OTTAWA -- Russia has tried to steal information and intellectual property from researchers working on a COVID-19 vaccine, cyber security agencies in Canada, the United States, and the United Kingdom are alleging.

The major national security and intelligence threat was identified by the three countries as the result of “Russian cyber threat activity” directed at organizations that are doing research into and development of COVID-19 vaccines and treatment.  

“These malicious cyber activities were very likely undertaken to steal information and intellectual property relating to the development and testing of COVID-19 vaccines, and serve to hinder response efforts at a time when healthcare experts and medical researchers need every available resource to help fight the pandemic,” said the Communications Security Establishment (CSE) in a statement.

The top cyber and national security agencies—including the U.S. National Security Agency (NSA) and the Department of Homeland Security—jointly allege that APT29, also known as “the Dukes” or “Cozy Bear” which the agency says “almost certainly operates as part of Russian intelligence services,” was responsible for the malicious activity.

In a technical advisory released Thursday, the agencies spell out how the Russian actors used malware known as “WellMess” and “WellMail” to target global organizations by scanning computer IP addresses for potential vulnerabilities to access information like login credentials.

“This broad targeting potentially gives the group access to a large number of systems globally, many of which are unlikely to be of immediate intelligence value. The group may maintain a store of stolen credentials in order to access these systems in the event that they become more relevant to their requirements in the future,” reads the advisory.

“The group uses a variety of tools and techniques to predominantly target governmental, diplomatic, think-tank, healthcare and energy targets for intelligence gain,” according to the U.K.’s National Cyber Security Centre (NCSC).

As The Canadian Press has reported, a spokesperson for Russian President Vladimir Putin has denied the accusations, saying Russia does not have any information about who may have hacked these organizations, stating plainly “Russia has nothing to do with those attempts."

In a late afternoon press conference, Public Safety Minister Bill Blair hinted that while Russia has been named in this instance, there are other foreign actors who have their sights set on Canadian COVID-19 intellectual property.


Defence Minister Harjit Sajjan praised the agencies for calling out the “bad behavior,” and deterring other malicious foreign actors from targeting Canadian intelligence. 

NCSC Director of Operations Paul Chichester condemned the “despicable attacks,” against those working to combat the ongoing novel coronavirus pandemic. 

British Foreign Secretary Dominic Raab said that the U.K. stands with Canada and the U.S. “against the reckless actions of Russia’s intelligence services, who we have exposed today for committing cyberattacks against those working on a #Covid19 vaccine.” He said the hackers sought to undermine the international work underway to defeat the pandemic that to date has killed nearly 585,000 people worldwide.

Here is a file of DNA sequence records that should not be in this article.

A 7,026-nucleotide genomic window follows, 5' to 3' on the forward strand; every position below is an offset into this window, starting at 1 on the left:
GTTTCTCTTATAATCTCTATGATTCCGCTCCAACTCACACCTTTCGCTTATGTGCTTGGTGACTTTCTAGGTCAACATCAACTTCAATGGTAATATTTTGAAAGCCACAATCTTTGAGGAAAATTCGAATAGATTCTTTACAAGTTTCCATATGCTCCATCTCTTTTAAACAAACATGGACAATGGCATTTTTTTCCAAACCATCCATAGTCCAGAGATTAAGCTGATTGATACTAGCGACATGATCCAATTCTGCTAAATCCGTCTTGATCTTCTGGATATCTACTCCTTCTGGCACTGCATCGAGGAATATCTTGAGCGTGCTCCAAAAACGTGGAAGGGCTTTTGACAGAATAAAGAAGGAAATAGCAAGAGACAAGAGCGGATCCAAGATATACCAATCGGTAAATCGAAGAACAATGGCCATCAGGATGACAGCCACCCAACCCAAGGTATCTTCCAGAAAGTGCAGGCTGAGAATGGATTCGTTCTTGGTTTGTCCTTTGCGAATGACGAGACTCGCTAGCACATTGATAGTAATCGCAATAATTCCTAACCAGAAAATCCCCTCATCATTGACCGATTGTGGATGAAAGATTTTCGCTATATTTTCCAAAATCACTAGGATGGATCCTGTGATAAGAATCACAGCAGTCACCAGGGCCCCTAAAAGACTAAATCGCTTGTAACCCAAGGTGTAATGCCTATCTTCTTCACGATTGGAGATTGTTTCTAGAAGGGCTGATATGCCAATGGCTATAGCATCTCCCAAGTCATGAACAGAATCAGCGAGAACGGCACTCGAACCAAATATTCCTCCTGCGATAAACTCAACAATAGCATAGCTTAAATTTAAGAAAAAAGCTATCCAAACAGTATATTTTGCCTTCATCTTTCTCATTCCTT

It remains unclear whether the attempts were successful in stealing any information. In a statement to CTV News, CSE said that in regards to these hacking attempts the agency is offering support and mitigation services, “to limit impacts to targeted organizations.” 

“On any given day, CSE's dynamic defence capabilities block up to two billion reconnaissance scans on these systems,” CSE spokesperson Evan Koronewski said in the statement, referring to the Government of Canada's systems. 

The three countries are now imploring all research facilities and other agencies involved in coronavirus research to take further actions to protect their information and contact CSE’s Cyber Centre if they suspect they have been targeted. 

As The Associated Press has reported, “Cozy Bear” was identified by U.S. security officials as one of the two Russian-linked groups responsible for the hack into the Democratic National Committee computer network that resulted in the leak of Hillary Clinton campaign emails ahead of the 2016 U.S. presidential election.


This comes after CSE and the Canadian Security Intelligence Service (CSIS) issued a warning in May that Canadian intellectual property related to COVID-19 research and testing was at an elevated risk for foreign-backed hacking or other malicious activity.

At the time the agencies said that during the pandemic they had already seen an increased risk of foreign interference and espionage related to the work being done by Canadian researchers, though they would not comment on specific operations, or which foreign actors posed a concern.

The federal government has committed more than $1 billion towards a national medical and research strategy to combat the novel coronavirus that is seeing labs across the country expand their capacity to study the virus, possible treatments or vaccines, and its spread among the population.

The funding includes millions of dollars for developing and producing vaccines and treatments in Canada, supporting similar work in other nations, as well as studying immunity and serology testing.

On Wednesday Prime Minister Justin Trudeau and several other world leaders put out a call to global leaders to “commit to an equitable distribution of an eventual COVID-19 vaccine.” 

“We will ensure every step of the way… to protect Canadian intellectual property and to protect the hard work of our researchers and ensure that we're doing everything right. But at the same time, we recognize the need for global collaboration in order to get through this global pandemic and we will get that balance right,” Trudeau told reporters on Thursday.